If you have seen the press about the footballers acquiring guard dogs then you would have seen that they are mostly from a company called Chaperone K9. This family run business provides a high-level security dogs while maintaining high standards in dog welfare. They tailor each protection dog to the needs of their client. When purchasing a protection dog from Chaperone K9 you have a detailed consultation to discuss your needs with their expert trainers. From this they will identify the best breed of dog for you family and develop a bespoke training package. Dogs are trained from 8 weeks old and are sourced from vetted and trusted breeders. By the time you receive your dog, they will have had 2 years of intensive training. Owners are encouraged to be part of this training process, so that they and the dog can fully bond and develop a close relationship. Owners will also need to undertake some dog handling training, so they are fully confident when the protection dogs handed over. Chaperone K9 do offer ongoing support and will be on hand to help with any difficulties new owners have. To find out more visit the Chaperone K9 website.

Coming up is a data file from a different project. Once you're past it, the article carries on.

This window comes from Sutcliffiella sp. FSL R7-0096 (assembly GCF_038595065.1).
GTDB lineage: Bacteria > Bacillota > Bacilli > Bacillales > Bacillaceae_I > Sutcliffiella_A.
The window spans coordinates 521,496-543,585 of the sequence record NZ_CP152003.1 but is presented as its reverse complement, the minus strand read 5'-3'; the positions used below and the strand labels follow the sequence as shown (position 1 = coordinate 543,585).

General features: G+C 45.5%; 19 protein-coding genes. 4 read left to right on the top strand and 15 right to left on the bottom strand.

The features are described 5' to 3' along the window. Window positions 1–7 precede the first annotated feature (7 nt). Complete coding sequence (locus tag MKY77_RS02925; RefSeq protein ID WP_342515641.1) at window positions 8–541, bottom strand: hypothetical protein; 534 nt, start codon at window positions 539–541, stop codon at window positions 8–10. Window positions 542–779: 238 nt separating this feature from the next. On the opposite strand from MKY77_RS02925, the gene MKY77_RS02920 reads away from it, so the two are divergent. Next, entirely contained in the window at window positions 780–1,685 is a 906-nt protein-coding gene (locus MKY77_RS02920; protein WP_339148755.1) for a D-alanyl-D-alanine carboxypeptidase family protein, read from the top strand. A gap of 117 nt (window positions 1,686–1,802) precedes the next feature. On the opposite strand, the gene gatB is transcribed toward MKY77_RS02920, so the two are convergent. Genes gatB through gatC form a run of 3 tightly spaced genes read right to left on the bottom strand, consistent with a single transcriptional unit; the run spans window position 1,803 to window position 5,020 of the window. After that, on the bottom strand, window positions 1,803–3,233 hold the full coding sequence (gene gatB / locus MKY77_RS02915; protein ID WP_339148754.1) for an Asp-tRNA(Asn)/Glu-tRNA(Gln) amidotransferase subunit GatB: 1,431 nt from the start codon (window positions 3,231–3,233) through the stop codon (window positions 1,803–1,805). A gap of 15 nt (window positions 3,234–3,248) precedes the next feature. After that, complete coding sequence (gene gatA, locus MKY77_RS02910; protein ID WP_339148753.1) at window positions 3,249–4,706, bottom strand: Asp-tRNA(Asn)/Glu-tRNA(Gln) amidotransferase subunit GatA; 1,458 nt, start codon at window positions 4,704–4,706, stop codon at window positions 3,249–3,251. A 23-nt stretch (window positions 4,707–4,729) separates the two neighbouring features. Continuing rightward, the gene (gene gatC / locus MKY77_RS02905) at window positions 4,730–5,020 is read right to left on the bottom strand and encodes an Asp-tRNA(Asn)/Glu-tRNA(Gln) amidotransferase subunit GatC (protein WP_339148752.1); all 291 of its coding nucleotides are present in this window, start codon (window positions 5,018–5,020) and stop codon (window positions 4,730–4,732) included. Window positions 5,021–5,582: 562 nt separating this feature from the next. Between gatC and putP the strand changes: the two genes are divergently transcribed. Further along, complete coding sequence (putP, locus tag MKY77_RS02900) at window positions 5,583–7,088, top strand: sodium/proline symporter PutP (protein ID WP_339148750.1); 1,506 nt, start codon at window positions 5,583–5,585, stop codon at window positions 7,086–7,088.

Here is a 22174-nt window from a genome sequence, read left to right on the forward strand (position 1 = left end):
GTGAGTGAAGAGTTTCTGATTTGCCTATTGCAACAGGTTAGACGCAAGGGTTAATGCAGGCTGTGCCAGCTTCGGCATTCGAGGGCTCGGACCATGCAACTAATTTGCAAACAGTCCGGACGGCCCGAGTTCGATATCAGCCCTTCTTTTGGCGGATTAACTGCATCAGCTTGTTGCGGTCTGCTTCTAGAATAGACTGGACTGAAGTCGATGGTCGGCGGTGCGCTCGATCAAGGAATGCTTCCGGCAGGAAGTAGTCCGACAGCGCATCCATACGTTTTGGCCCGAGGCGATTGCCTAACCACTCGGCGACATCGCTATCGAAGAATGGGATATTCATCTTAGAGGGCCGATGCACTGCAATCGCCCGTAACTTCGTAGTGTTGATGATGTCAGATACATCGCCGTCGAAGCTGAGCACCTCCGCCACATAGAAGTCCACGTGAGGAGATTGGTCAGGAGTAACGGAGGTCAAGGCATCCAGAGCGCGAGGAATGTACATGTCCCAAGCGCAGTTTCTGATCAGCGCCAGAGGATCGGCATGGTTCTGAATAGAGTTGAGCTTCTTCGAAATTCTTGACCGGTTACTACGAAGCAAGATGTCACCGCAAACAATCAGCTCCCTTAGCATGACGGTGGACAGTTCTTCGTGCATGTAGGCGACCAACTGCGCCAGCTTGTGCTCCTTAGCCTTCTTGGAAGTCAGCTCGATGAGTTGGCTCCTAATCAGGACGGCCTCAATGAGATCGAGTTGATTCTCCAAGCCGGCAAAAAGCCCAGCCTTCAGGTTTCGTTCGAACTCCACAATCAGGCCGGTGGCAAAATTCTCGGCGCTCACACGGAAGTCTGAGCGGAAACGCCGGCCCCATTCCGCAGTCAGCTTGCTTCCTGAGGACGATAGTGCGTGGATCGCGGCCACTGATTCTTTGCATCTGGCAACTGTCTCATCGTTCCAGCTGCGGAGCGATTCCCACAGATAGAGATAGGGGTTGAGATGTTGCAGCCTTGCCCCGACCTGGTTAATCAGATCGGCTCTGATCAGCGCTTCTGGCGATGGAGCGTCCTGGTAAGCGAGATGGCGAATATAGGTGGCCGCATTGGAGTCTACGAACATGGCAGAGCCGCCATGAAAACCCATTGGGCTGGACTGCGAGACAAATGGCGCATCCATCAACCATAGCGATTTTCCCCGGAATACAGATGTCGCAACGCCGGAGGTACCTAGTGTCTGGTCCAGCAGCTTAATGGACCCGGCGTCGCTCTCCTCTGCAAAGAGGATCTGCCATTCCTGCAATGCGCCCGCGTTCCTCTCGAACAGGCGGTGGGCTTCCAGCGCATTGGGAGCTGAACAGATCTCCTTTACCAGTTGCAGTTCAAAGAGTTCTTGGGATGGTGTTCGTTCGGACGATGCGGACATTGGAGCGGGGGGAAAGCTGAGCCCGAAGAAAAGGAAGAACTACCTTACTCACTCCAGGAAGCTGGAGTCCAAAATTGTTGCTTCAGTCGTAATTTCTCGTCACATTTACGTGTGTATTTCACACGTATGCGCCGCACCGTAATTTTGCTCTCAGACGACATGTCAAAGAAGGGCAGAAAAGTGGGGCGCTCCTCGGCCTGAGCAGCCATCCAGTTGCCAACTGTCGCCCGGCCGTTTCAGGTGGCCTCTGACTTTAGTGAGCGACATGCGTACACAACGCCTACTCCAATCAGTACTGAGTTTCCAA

Are Guard Dogs Effective?
Advantages of Guard Dogs
- Intruder Deterrent
Just the presence of a dog can deter a burglar, so the presence of security dog should work even better. Burglars like to work in the dark and quiet, so a barking dog making a scene should force a burglar to leave. Also the threat of a dog bite should also stop a bugler in their tracks.
- Personal Protection